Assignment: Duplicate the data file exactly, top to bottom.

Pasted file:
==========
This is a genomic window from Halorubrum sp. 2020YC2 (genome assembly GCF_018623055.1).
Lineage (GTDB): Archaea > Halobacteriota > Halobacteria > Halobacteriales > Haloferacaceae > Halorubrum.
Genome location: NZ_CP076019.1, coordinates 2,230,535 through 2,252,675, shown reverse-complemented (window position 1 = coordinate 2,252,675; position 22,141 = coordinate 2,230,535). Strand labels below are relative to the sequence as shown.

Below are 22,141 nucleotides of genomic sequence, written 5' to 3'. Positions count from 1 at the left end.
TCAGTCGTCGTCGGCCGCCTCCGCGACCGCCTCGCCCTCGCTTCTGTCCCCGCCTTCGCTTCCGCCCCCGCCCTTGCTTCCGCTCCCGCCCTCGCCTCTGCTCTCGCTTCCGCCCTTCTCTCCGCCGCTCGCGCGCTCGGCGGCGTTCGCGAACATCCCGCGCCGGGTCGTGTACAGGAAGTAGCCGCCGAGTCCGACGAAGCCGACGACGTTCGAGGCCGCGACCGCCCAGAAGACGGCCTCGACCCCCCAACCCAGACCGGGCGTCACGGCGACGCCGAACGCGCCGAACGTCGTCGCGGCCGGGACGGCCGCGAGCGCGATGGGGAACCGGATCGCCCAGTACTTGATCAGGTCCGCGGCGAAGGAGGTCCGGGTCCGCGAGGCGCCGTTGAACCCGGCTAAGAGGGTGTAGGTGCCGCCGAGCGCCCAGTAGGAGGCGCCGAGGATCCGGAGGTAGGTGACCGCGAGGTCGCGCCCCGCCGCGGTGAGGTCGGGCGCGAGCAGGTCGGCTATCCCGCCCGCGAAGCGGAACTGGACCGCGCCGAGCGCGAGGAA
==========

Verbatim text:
This is a genomic window from Halorubrum sp. 2020YC2 (genome assembly GCF_018623055.1).
Lineage (GTDB): Archaea > Halobacteriota > Halobacteria > Halobacteriales > Haloferacaceae > Halorubrum.
Genome location: NZ_CP076019.1, coordinates 2,230,535 through 2,252,675, shown reverse-complemented (window position 1 = coordinate 2,252,675; position 22,141 = coordinate 2,230,535). Strand labels below are relative to the sequence as shown.

Below are 22,141 nucleotides of genomic sequence, written 5' to 3'. Positions count from 1 at the left end.
TCAGTCGTCGTCGGCCGCCTCCGCGACCGCCTCGCCCTCGCTTCTGTCCCCGCCTTCGCTTCCGCCCCCGCCCTTGCTTCCGCTCCCGCCCTCGCCTCTGCTCTCGCTTCCGCCCTTCTCTCCGCCGCTCGCGCGCTCGGCGGCGTTCGCGAACATCCCGCGCCGGGTCGTGTACAGGAAGTAGCCGCCGAGTCCGACGAAGCCGACGACGTTCGAGGCCGCGACCGCCCAGAAGACGGCCTCGACCCCCCAACCCAGACCGGGCGTCACGGCGACGCCGAACGCGCCGAACGTCGTCGCGGCCGGGACGGCCGCGAGCGCGATGGGGAACCGGATCGCCCAGTACTTGATCAGGTCCGCGGCGAAGGAGGTCCGGGTCCGCGAGGCGCCGTTGAACCCGGCTAAGAGGGTGTAGGTGCCGCCGAGCGCCCAGTAGGAGGCGCCGAGGATCCGGAGGTAGGTGACCGCGAGGTCGCGCCCCGCCGCGGTGAGGTCGGGCGCGAGCAGGTCGGCTATCCCGCCCGCGAAGCGGAACTGGACCGCGCCGAGCGCGAGGAA